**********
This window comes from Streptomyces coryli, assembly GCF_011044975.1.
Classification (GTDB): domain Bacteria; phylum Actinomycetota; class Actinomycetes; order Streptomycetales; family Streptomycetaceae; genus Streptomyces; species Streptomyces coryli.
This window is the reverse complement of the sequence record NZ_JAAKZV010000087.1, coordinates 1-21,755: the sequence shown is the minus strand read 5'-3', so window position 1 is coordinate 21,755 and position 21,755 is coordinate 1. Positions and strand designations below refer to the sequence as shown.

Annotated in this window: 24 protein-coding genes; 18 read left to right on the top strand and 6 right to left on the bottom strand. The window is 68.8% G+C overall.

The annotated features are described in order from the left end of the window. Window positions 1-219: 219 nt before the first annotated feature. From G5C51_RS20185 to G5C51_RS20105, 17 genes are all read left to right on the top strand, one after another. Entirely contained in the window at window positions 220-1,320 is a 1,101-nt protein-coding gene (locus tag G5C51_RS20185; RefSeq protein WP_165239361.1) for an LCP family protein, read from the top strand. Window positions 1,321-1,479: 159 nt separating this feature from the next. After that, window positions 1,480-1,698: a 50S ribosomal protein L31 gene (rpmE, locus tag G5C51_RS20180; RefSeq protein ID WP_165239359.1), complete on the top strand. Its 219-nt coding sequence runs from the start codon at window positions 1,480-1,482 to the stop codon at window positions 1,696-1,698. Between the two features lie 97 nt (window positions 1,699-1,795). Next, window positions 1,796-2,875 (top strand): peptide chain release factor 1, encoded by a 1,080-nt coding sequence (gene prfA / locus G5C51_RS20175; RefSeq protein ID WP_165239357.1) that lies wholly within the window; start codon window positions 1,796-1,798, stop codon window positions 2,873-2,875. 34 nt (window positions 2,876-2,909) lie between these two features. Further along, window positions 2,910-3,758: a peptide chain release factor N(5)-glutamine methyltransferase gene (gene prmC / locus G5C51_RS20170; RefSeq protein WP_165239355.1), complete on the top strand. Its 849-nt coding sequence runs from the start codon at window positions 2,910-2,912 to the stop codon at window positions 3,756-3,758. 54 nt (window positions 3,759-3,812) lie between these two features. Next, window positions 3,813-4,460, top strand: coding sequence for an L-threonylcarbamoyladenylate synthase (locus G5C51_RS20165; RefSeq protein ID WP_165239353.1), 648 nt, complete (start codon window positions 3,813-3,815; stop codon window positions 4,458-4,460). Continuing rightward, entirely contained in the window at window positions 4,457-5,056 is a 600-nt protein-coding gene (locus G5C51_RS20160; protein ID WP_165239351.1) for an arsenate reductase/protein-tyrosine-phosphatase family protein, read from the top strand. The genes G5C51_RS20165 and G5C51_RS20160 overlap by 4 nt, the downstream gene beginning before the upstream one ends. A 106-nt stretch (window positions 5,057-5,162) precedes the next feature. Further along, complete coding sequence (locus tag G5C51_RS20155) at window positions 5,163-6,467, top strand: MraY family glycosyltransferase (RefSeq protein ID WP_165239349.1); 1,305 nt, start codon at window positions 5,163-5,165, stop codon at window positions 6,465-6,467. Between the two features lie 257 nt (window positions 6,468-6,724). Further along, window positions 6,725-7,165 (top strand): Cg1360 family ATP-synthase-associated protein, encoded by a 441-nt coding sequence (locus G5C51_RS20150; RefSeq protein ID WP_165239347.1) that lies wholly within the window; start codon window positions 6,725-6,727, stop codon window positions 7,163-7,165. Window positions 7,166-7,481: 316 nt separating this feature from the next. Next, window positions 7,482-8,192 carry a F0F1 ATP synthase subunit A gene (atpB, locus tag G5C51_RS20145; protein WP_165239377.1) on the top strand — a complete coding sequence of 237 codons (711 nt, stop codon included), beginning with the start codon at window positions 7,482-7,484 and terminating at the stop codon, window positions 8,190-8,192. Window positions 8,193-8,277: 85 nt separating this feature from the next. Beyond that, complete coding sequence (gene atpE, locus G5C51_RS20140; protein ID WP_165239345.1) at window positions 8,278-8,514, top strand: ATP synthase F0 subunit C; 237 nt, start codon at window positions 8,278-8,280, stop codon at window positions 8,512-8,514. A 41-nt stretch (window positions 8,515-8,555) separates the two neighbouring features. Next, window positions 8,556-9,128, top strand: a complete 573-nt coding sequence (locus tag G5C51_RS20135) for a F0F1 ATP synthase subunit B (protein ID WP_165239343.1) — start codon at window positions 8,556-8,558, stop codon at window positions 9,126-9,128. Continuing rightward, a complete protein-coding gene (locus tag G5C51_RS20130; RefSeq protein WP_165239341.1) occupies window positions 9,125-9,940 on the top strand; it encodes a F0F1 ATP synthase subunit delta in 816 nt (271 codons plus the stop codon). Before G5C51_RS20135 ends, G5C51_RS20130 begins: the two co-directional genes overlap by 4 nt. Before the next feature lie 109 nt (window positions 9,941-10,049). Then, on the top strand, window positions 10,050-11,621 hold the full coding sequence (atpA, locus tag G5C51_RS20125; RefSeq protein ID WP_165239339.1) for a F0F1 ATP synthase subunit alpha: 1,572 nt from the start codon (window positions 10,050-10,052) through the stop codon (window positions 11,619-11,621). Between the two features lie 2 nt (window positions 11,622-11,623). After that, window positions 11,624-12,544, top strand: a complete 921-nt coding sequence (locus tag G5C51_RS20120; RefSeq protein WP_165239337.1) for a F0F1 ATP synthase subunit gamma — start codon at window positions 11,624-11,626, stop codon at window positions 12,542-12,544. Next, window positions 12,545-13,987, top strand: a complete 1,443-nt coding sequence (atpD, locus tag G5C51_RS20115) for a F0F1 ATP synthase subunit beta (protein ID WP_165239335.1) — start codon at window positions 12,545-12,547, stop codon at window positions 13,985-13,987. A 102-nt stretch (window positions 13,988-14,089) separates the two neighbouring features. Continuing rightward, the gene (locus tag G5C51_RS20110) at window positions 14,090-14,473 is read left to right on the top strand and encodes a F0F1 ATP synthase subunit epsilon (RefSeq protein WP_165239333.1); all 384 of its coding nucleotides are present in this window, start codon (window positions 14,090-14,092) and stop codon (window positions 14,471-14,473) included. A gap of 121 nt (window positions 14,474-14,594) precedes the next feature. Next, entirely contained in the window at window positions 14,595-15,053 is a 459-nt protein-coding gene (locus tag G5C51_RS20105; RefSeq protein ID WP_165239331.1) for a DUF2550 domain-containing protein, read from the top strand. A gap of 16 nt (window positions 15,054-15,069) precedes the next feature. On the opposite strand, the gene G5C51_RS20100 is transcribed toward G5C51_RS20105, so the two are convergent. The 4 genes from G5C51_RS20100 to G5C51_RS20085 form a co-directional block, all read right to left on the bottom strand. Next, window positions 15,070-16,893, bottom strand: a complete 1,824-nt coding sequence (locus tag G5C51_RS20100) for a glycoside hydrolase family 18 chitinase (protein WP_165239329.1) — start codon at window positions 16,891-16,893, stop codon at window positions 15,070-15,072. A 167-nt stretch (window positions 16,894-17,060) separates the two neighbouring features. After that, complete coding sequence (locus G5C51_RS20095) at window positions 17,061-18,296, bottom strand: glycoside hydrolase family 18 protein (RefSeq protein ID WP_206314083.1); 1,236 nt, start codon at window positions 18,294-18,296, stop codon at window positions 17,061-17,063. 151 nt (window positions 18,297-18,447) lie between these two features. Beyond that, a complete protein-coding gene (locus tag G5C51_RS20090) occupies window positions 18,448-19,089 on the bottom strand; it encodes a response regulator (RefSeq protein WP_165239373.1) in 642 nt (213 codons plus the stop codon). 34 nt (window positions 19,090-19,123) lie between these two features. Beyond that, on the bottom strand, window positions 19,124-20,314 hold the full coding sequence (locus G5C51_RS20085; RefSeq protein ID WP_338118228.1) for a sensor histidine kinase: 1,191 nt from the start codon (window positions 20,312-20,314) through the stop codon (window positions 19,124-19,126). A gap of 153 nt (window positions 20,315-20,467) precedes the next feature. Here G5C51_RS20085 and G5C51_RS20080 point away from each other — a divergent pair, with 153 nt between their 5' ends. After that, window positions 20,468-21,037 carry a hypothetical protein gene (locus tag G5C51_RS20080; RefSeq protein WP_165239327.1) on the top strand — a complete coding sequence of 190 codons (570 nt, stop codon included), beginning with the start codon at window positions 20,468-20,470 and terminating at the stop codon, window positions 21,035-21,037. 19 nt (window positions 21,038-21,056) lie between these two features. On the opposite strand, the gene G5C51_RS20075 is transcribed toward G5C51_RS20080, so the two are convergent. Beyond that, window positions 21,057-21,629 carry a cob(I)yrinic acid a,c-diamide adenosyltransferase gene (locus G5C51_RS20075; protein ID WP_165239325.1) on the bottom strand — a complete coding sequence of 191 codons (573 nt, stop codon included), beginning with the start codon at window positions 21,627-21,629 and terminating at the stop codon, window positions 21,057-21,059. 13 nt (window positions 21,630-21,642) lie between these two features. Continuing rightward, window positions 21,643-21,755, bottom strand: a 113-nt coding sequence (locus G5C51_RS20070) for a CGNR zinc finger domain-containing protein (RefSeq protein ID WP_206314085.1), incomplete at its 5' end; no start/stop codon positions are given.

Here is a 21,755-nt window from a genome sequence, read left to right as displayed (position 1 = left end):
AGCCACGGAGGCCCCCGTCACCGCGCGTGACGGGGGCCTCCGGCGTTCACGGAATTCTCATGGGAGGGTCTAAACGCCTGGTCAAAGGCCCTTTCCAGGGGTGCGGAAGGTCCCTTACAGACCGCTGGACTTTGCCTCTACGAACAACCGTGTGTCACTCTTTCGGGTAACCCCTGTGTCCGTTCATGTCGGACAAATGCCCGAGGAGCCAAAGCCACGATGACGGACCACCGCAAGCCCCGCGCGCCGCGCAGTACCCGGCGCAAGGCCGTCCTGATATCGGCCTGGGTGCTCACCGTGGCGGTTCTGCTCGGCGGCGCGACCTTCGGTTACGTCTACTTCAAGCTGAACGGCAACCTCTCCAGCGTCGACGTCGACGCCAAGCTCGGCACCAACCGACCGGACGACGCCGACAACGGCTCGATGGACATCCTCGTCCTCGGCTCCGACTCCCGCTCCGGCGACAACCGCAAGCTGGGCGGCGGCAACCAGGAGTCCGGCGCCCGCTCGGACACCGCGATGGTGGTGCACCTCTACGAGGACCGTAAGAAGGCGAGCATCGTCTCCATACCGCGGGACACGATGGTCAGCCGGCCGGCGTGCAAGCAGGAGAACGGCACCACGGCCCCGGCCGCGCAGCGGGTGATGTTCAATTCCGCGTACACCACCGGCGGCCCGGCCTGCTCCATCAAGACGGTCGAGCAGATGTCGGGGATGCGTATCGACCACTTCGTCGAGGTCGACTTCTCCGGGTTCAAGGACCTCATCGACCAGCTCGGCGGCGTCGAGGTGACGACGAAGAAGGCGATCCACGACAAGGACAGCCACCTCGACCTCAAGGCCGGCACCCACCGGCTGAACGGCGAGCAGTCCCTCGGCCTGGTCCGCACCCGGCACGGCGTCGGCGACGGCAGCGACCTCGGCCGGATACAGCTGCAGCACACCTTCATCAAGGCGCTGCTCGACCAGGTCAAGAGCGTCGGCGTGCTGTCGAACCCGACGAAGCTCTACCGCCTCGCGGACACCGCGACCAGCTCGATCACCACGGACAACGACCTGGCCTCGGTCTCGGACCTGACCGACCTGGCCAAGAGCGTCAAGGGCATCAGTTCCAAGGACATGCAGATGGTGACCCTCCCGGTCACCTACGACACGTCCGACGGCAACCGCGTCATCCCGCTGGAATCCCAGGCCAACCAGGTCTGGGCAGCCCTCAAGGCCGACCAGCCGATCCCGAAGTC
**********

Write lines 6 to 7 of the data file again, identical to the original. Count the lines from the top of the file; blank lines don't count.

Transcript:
Here is a 21,755-nt window from a genome sequence, read left to right as displayed (position 1 = left end):
AGCCACGGAGGCCCCCGTCACCGCGCGTGACGGGGGCCTCCGGCGTTCACGGAATTCTCATGGGAGGGTCTAAACGCCTGGTCAAAGGCCCTTTCCAGGGGTGCGGAAGGTCCCTTACAGACCGCTGGACTTTGCCTCTACGAACAACCGTGTGTCACTCTTTCGGGTAACCCCTGTGTCCGTTCATGTCGGACAAATGCCCGAGGAGCCAAAGCCACGATGACGGACCACCGCAAGCCCCGCGCGCCGCGCAGTACCCGGCGCAAGGCCGTCCTGATATCGGCCTGGGTGCTCACCGTGGCGGTTCTGCTCGGCGGCGCGACCTTCGGTTACGTCTACTTCAAGCTGAACGGCAACCTCTCCAGCGTCGACGTCGACGCCAAGCTCGGCACCAACCGACCGGACGACGCCGACAACGGCTCGATGGACATCCTCGTCCTCGGCTCCGACTCCCGCTCCGGCGACAACCGCAAGCTGGGCGGCGGCAACCAGGAGTCCGGCGCCCGCTCGGACACCGCGATGGTGGTGCACCTCTACGAGGACCGTAAGAAGGCGAGCATCGTCTCCATACCGCGGGACACGATGGTCAGCCGGCCGGCGTGCAAGCAGGAGAACGGCACCACGGCCCCGGCCGCGCAGCGGGTGATGTTCAATTCCGCGTACACCACCGGCGGCCCGGCCTGCTCCATCAAGACGGTCGAGCAGATGTCGGGGATGCGTATCGACCACTTCGTCGAGGTCGACTTCTCCGGGTTCAAGGACCTCATCGACCAGCTCGGCGGCGTCGAGGTGACGACGAAGAAGGCGATCCACGACAAGGACAGCCACCTCGACCTCAAGGCCGGCACCCACCGGCTGAACGGCGAGCAGTCCCTCGGCCTGGTCCGCACCCGGCACGGCGTCGGCGACGGCAGCGACCTCGGCCGGATACAGCTGCAGCACACCTTCATCAAGGCGCTGCTCGACCAGGTCAAGAGCGTCGGCGTGCTGTCGAACCCGACGAAGCTCTACCGCCTCGCGGACACCGCGACCAGCTCGATCACCACGGACAACGACCTGGCCTCGGTCTCGGACCTGACCGACCTGGCCAAGAGCGTCAAGGGCATCAGTTCCAAGGACATGCAGATGGTGACCCTCCCGGTCACCTACGACACGTCCGACGGCAACCGCGTCATCCCGCTGGAATCCCAGGCCAACCAGGTCTGGGCAGCCCTCAAGGCCGACCAGCCGATCCCGAAGTC